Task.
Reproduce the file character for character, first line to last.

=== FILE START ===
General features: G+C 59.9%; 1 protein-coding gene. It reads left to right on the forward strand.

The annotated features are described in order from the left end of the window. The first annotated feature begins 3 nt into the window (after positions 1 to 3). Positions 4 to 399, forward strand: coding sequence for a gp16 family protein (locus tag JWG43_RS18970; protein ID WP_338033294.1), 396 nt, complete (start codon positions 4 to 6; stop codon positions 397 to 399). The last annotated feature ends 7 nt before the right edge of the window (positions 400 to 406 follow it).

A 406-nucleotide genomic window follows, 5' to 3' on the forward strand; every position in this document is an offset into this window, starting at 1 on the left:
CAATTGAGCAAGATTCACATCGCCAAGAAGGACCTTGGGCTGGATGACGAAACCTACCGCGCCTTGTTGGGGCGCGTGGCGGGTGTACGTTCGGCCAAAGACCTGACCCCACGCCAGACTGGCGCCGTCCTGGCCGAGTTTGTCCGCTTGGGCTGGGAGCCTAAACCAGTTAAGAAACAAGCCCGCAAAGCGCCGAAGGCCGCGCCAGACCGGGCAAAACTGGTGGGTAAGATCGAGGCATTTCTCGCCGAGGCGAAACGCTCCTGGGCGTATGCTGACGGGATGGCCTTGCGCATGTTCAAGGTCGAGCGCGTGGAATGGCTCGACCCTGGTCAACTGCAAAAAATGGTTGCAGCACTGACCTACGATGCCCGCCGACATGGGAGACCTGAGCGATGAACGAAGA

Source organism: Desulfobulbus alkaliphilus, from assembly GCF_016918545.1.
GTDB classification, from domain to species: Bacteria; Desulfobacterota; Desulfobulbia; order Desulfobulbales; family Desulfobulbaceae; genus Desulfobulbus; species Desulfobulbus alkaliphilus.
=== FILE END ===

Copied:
General features: G+C 59.9%; 1 protein-coding gene. It reads left to right on the forward strand.

The annotated features are described in order from the left end of the window. The first annotated feature begins 3 nt into the window (after positions 1 to 3). Positions 4 to 399, forward strand: coding sequence for a gp16 family protein (locus tag JWG43_RS18970; protein ID WP_338033294.1), 396 nt, complete (start codon positions 4 to 6; stop codon positions 397 to 399). The last annotated feature ends 7 nt before the right edge of the window (positions 400 to 406 follow it).

A 406-nucleotide genomic window follows, 5' to 3' on the forward strand; every position in this document is an offset into this window, starting at 1 on the left:
CAATTGAGCAAGATTCACATCGCCAAGAAGGACCTTGGGCTGGATGACGAAACCTACCGCGCCTTGTTGGGGCGCGTGGCGGGTGTACGTTCGGCCAAAGACCTGACCCCACGCCAGACTGGCGCCGTCCTGGCCGAGTTTGTCCGCTTGGGCTGGGAGCCTAAACCAGTTAAGAAACAAGCCCGCAAAGCGCCGAAGGCCGCGCCAGACCGGGCAAAACTGGTGGGTAAGATCGAGGCATTTCTCGCCGAGGCGAAACGCTCCTGGGCGTATGCTGACGGGATGGCCTTGCGCATGTTCAAGGTCGAGCGCGTGGAATGGCTCGACCCTGGTCAACTGCAAAAAATGGTTGCAGCACTGACCTACGATGCCCGCCGACATGGGAGACCTGAGCGATGAACGAAGA

Source organism: Desulfobulbus alkaliphilus, from assembly GCF_016918545.1.
GTDB classification, from domain to species: Bacteria; Desulfobacterota; Desulfobulbia; order Desulfobulbales; family Desulfobulbaceae; genus Desulfobulbus; species Desulfobulbus alkaliphilus.